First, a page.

"Give instruction to a wise man, and he will be yet wiser: teach a just man, and he will increase in learning" (Proverbs 9:9).
One of the most difficult lessons for Christians to learn is how to take criticism. The natural reaction is one either of resentment and desire to lash back, or else one of discouragement and quitting. Neither is honoring to the Lord.
Remembering that "all things work together for good" (Romans 8:28) to the sincere Christian believer, we should first of all consider the criticism as potential "instruction" from God as well as from the critic. We should seek to test the criticism as objectively as possible, in light of our actions and the Scriptures, the most probing critic of all. "For the word of God is quick, and powerful, and sharper than any twoedged sword . . . and is a discerner |literally 'criticizer'| of the thoughts and intents of the heart" (Hebrews 4:12).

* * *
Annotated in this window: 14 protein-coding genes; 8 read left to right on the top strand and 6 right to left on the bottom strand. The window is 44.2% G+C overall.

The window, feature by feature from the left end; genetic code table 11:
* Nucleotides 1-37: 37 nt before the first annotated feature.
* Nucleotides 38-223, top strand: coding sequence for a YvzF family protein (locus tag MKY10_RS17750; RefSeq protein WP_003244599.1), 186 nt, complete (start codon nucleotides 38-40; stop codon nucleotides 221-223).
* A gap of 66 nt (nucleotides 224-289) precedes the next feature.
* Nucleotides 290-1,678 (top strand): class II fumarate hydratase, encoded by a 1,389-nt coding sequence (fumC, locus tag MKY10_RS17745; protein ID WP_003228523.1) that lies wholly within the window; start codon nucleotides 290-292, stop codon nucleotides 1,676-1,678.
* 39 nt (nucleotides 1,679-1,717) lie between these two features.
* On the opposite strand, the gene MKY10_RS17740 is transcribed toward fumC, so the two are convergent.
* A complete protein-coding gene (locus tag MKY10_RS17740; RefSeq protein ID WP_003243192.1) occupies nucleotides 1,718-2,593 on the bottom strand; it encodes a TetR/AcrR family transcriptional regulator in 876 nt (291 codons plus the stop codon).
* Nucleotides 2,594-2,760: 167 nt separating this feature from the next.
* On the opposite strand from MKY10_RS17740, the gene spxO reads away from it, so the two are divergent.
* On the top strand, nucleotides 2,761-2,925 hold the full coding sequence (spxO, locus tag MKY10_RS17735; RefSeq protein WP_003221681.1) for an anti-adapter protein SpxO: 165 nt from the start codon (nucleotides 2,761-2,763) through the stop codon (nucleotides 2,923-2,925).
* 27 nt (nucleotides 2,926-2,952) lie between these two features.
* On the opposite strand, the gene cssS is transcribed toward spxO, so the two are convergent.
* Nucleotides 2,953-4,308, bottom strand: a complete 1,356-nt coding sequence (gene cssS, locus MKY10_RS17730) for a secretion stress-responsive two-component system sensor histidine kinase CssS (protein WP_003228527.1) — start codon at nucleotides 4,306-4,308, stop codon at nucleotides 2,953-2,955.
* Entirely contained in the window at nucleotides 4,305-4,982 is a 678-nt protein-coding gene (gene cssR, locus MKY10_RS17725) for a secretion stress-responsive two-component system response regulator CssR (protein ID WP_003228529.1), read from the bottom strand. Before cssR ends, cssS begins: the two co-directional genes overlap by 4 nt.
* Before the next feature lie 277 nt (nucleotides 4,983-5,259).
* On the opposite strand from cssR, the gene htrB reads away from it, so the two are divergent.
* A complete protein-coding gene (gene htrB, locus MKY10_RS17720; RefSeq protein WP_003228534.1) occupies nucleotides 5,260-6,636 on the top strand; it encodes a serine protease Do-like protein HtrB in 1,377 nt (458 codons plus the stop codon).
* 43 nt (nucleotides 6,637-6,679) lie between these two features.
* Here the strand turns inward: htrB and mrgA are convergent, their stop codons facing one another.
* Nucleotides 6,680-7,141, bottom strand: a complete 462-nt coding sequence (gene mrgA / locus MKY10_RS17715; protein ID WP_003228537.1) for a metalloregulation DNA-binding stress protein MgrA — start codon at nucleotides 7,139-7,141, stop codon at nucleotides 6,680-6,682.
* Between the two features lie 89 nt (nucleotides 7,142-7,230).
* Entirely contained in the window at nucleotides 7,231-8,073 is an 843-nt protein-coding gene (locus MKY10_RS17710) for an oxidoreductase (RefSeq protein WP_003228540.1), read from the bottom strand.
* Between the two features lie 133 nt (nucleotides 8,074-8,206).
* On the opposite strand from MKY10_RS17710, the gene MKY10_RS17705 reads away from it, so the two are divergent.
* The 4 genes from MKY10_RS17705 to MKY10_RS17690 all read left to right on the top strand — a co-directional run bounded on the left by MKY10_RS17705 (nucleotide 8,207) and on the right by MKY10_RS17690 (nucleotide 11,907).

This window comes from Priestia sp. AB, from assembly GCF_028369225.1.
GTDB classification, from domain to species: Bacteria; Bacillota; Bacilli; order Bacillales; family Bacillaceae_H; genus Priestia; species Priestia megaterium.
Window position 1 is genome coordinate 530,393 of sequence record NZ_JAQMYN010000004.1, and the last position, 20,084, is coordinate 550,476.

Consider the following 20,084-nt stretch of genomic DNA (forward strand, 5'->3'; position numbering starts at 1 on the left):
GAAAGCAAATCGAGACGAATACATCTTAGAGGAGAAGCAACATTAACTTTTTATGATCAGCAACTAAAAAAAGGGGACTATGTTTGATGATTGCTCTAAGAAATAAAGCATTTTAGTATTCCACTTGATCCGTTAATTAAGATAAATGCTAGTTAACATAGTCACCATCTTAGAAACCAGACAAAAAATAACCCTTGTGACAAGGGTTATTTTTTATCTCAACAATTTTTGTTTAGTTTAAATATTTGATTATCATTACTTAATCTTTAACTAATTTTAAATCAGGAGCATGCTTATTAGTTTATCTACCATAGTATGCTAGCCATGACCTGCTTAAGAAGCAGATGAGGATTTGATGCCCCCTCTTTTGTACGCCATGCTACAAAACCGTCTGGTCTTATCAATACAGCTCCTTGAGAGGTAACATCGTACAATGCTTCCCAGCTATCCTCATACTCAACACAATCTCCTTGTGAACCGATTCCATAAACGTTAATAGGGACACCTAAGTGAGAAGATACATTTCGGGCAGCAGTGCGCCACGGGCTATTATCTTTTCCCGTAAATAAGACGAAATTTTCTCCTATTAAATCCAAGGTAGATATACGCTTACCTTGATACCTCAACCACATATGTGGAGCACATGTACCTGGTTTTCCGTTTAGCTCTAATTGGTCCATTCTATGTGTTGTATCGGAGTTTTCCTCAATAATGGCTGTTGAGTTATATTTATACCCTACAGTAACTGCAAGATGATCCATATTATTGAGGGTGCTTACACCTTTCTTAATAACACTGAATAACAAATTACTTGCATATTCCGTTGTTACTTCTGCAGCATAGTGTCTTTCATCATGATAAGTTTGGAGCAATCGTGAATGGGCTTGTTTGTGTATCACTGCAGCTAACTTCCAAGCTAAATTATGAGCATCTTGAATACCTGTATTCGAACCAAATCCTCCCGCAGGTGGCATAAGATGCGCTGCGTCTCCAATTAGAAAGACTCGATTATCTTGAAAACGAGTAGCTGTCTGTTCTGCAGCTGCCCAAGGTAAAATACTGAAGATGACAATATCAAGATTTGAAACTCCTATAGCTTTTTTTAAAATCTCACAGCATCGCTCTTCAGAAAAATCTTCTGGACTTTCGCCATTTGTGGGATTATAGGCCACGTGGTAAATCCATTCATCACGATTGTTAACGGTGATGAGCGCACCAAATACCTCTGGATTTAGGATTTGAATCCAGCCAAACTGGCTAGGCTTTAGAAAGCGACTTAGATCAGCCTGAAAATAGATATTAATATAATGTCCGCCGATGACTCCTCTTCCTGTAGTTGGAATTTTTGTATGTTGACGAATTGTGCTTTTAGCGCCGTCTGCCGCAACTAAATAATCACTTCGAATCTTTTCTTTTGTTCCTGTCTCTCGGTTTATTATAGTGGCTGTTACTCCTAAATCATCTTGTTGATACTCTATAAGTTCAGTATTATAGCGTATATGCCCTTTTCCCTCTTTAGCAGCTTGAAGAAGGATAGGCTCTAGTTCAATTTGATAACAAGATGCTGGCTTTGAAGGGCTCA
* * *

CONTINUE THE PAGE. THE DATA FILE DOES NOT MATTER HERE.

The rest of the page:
If it turns out that the criticism is even partly valid, then the obvious course is to take the appropriate remedial action, and to do it as prayerfully and graciously as possible.
On the other hand, if an honest evaluation of the criticism reveals it to be unwarranted, or perhaps even deliberately false and hurtful, then our example becomes Christ Himself. He never did or said anything to merit criticism (as we do, far too often), but He received it in great abundance.
What was His response? "When He was reviled, [He] reviled not again; when He suffered, He threatened not; but committed Himself to Him that judgeth righteously" (I Peter 2:23). We should remember that "a soft answer turneth away wrath: but grievous words stir up anger" (Proverbs 15:1).
By all means, we must not become discouraged into retreating or quitting, "For consider Him that endured such contradiction of sinners against Himself, lest ye be wearied and faint in your minds" (Hebrews 12:3). HMM